Back in 2008 when Barack Obama first ran for president, one of the many signals he sent to Jewish groups to reassure them of his good will toward Israel and his foreign-policy bona fides was to sever ties with Robert Malley. Malley, a Clinton-era National Security Council staffer, is best known for his stand blaming Israel rather than Yasir Arafat for the collapse of the 2000 Camp David peace summit. His position as an informal advisor to the Obama campaign was a major liability for a candidate desperate to reassure Jewish Democrats that he could be relied upon to maintain the alliance with Israel. But when it became known in May of 2008 that Malley had met with Hamas terrorists, the Obama campaign severed ties with Malley.
It turned out that those who worried that Malley’s presence in the Obama foreign-policy shop was a sign of future trouble with the Jewish state were right. Despite his campaign promises and the fact that he failed to give an inveterate Israel-basher like Malley a job in his administration, President Obama spent most of his first term picking fights with the State of Israel before a reelection-year charm offensive. But now well into his second term, the president is finally rewarding Malley for falling on his sword for him during his first campaign. This afternoon it was announced that Malley is heading back to the White House to serve as a senior director at the National Security Council where he will be tasked with managing relations between the U.S. and its Persian Gulf allies. While we are told the administration is making an effort to bolster its traditional ties to the region, Malley’s appointment sends a very different signal, especially to Israel.
At a time when Saudi Arabia and other allies in the region are worried that the U.S. has turned its back on them as part of the president’s misguided pursuit of détente with Iran, the president has called back to service one of the foremost defenders of appeasement of terror. Though Malley is merely one more member of a second-term team that is increasingly hostile to Israel, his joining the NSC removes any remaining doubt about where American foreign policy is heading.
At the time he was working for the Obama campaign, his defenders, including a gaggle of high-ranking Clinton foreign-policy officials, denounced Malley’s critics for what they claimed were unfair personal attacks. But the problem with Malley was never so much about his motives or his father’s role as a supporter of the Egyptian Communist Party and the Nasser regime as it was his own beliefs and policies.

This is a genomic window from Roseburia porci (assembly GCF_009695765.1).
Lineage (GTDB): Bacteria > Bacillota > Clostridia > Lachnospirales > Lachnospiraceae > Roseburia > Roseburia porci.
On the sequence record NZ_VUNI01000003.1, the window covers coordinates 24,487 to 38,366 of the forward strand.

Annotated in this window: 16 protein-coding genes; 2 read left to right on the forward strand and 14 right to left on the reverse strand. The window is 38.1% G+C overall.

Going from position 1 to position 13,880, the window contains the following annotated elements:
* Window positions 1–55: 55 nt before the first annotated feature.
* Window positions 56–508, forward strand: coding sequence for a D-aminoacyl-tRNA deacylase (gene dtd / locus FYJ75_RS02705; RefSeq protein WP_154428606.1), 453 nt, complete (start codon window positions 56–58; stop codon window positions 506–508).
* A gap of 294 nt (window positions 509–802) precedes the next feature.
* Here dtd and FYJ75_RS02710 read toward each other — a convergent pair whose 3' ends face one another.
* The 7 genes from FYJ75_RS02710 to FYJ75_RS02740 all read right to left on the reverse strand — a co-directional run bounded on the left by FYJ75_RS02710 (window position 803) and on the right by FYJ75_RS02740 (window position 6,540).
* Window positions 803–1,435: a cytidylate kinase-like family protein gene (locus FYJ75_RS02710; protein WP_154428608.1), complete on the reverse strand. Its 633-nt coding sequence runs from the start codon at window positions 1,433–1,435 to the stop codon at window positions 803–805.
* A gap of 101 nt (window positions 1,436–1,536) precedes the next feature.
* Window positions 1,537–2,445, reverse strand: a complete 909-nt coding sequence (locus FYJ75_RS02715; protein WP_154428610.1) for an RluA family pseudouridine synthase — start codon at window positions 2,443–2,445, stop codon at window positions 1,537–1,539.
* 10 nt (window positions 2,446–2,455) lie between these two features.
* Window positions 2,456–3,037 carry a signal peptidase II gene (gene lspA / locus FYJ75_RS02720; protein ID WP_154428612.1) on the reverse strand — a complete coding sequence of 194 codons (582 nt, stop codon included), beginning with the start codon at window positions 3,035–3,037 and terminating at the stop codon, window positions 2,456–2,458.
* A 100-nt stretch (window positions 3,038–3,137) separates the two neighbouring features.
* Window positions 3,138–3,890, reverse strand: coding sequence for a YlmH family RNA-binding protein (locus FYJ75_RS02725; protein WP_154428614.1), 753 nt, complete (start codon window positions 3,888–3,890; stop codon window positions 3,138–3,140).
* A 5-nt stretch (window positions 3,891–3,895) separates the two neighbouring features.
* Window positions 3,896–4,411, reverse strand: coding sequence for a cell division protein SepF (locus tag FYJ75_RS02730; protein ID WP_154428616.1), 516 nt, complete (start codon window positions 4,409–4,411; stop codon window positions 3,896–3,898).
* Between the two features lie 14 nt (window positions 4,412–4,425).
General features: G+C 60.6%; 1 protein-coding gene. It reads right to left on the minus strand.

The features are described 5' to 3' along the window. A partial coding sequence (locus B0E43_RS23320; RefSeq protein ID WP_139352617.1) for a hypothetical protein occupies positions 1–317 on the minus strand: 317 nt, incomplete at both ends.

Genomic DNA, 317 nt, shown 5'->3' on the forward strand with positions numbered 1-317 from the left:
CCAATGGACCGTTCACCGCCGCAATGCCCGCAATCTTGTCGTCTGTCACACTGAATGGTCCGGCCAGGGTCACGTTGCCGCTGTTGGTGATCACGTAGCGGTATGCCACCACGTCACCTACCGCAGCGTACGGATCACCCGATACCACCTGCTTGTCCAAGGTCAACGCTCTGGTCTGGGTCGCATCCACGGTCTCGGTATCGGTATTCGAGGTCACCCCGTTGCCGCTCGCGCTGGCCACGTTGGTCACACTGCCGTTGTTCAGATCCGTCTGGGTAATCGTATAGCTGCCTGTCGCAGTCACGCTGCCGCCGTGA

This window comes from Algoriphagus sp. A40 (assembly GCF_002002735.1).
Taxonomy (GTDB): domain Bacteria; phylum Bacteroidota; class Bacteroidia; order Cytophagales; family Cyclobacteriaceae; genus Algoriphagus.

By claiming as he did in an infamous article in the New York Review of Books in August of 2001 that the Camp David summit’s failure was Israel’s fault rather than that of Arafat, Malley demonstrated extraordinary bias against the Jewish state as well as a willingness to revise recent history to fit his personal agenda. Malley absolved Arafat from blame for refusing Israeli Prime Minister Ehud Barak’s offer of an independent state in almost all of the West Bank, Gaza, and a share of Jerusalem. In doing so he not only flatly contradicted the testimony of President Bill Clinton and other U.S. officials present, but his justification of Arafat’s indefensible behavior also served to rationalize the Palestinian terror offensive that followed their rejection of peace.
In the years since then, Malley has remained a virulent critic of Israel and an advocate for recognition and acceptance of the Hamas terrorists who rule Gaza as well as engagement with Iran and other rejectionist states.
All this should have been enough to keep him out of any administration that professed friendship for Israel. But by putting him in charge of relations with the Gulf states, President Obama is also demonstrating that he is determined to continue a policy of downgrading relations with traditional allies in favor of better relations with Iran and other radicals. As much as Israel has cause for concern about the headlong rush to embrace Iran, the Saudis have just as much reason to worry, especially because of the administration’s failure to act in Syria, where Iran’s ally Bashar Assad appears to be winning his war to hold on to power. The Saudis are right to dismiss the president’s attempts to reassure them on Iran. Now that he has appointed a longtime advocate of embracing America’s foes, it’s not likely they will feel any better about U.S. policy.
The return to a position of influence of an Arafat apologist like Malley is one more sign of just how far the president has strayed from his campaign pledges on the Middle East. The U.S. drift toward appeasement of radical Islamists is no longer a matter of speculation but a fact. Any constraints on administration policies based in concern about alienating America’s allies are now a thing of the past.